Published Online:
Published in Print: April 14, 1999, as Key Ingredients in the Reform Recipe

Key Ingredients in the Reform Recipe

Article Tools
  • PrintPrinter-Friendly
  • EmailEmail Article
  • ReprintReprints
  • CommentsComments

  • For whole-school reform to work well, researchers say, here's what helps:
  • The school makes a free, informed choice to select the design, based on a decision by its faculty, often through a secret ballot.
  • Faculty members who do not support the design can "transfer with dignity."
  • The principal and other administrators provide strong leadership at the school site.
  • The design is clear and specific, and the developers clearly explain how it's supposed to work.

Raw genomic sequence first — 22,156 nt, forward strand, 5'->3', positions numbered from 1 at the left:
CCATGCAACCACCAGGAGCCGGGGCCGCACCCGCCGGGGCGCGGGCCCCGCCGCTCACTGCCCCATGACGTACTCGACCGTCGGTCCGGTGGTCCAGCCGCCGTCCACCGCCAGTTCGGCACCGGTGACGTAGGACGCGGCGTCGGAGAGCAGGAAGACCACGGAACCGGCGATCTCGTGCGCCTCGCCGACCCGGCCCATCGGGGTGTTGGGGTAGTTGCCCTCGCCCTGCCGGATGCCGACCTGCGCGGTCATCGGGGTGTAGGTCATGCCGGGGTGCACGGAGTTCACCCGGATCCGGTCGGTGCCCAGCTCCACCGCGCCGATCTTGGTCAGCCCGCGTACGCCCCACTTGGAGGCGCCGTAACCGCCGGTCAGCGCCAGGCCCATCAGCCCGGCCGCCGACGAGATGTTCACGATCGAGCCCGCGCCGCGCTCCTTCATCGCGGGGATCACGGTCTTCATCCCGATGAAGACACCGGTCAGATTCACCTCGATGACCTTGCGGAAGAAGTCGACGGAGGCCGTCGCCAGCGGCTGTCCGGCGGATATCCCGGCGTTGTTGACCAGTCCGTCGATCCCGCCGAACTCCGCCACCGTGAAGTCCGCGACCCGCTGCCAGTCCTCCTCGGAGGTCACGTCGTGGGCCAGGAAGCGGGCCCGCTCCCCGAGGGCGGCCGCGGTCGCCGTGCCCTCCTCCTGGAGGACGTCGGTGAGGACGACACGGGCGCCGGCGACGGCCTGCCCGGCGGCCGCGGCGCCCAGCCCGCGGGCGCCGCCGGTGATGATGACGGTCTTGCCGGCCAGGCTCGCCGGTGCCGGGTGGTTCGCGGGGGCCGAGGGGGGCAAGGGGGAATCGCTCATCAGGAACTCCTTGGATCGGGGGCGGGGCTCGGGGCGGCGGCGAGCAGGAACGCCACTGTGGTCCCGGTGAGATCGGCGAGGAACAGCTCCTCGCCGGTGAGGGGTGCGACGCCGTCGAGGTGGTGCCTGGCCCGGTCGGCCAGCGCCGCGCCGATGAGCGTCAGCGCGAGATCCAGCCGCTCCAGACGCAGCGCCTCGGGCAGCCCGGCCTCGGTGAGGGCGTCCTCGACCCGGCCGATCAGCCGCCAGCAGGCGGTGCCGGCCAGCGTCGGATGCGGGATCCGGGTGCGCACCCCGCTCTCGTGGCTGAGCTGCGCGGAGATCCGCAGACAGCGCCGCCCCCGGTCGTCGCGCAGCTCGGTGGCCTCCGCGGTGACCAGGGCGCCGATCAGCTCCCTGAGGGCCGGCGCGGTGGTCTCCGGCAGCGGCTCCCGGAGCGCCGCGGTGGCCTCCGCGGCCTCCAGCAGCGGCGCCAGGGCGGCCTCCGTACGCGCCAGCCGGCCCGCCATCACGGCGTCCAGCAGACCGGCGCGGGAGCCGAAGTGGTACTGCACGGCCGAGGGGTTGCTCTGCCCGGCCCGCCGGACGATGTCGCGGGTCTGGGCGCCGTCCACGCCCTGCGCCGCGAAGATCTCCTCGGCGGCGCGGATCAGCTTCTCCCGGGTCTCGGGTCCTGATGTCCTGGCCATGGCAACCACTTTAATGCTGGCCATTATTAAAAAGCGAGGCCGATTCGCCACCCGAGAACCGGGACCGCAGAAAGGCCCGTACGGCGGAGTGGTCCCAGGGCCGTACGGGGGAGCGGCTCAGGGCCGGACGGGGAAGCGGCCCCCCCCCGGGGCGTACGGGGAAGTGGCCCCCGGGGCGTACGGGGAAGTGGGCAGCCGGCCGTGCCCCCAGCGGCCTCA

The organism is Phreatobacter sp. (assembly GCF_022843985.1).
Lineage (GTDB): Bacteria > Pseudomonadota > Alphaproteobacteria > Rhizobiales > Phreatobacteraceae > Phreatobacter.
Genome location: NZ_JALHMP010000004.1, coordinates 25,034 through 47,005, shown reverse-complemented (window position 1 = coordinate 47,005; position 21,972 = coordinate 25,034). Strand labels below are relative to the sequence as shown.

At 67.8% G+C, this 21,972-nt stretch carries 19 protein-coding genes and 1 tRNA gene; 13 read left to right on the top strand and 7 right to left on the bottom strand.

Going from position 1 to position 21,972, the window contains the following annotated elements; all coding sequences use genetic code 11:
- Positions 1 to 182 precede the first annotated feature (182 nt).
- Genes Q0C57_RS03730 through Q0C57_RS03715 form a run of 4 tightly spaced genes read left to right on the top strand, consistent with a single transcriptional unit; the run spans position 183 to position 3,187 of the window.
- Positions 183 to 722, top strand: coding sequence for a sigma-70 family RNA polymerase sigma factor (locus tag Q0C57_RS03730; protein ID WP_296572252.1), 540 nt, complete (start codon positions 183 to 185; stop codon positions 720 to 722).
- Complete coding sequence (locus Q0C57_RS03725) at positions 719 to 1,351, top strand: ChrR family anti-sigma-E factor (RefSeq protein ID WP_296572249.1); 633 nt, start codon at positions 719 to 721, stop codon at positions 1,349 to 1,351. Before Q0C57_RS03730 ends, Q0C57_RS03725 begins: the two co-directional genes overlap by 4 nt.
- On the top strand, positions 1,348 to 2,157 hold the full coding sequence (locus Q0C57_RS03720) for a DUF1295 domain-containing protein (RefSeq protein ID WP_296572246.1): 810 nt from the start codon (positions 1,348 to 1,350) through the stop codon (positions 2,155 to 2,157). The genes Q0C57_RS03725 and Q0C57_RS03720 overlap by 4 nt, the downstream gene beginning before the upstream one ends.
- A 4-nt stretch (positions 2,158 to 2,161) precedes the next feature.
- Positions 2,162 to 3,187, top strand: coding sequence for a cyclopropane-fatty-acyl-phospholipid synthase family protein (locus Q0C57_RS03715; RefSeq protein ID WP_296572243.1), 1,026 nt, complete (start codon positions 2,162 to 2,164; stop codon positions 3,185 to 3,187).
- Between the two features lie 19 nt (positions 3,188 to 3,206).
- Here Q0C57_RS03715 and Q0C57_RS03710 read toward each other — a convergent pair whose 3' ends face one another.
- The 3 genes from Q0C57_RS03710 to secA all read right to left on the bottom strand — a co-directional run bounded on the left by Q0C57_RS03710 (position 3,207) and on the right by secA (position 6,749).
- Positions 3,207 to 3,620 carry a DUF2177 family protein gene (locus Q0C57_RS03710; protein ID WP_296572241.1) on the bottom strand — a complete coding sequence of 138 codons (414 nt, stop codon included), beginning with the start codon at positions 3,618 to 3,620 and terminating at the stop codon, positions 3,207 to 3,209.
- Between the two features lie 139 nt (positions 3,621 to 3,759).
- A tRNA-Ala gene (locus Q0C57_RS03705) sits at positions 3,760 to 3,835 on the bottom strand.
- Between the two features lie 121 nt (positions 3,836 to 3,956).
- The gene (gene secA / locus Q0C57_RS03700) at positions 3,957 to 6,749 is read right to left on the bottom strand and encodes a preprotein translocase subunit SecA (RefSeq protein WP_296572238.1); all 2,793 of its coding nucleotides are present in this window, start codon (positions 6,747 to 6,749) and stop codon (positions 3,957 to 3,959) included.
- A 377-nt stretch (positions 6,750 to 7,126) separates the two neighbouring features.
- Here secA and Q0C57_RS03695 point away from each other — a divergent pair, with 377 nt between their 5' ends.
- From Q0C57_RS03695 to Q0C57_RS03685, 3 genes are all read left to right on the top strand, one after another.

• Money and time are available for everyone in the school to participate in professional development, planning, and collaboration.
  • The design team provides structured materials and long-term, targeted technical assistance.
  • A designated person in the school is responsible for managing the reform process.
  • The school participates in a network of like-minded schools and colleagues.
  • The district has stable leadership that supports the design, has a culture of trust between schools and the central office, provides schools with some autonomy over budgets and hiring, and commits resources for professional development and planning.

Vol. 18, Issue 31, Page 32

Related Stories
You must be logged in to leave a comment. Login | Register
Ground Rules for Posting
We encourage lively debate, but please be respectful of others. Profanity and personal attacks are prohibited. By commenting, you are agreeing to abide by our user agreement.
All comments are public.

Back to Top Back to Top

Most Popular Stories

Viewed

Emailed

Recommended

Commented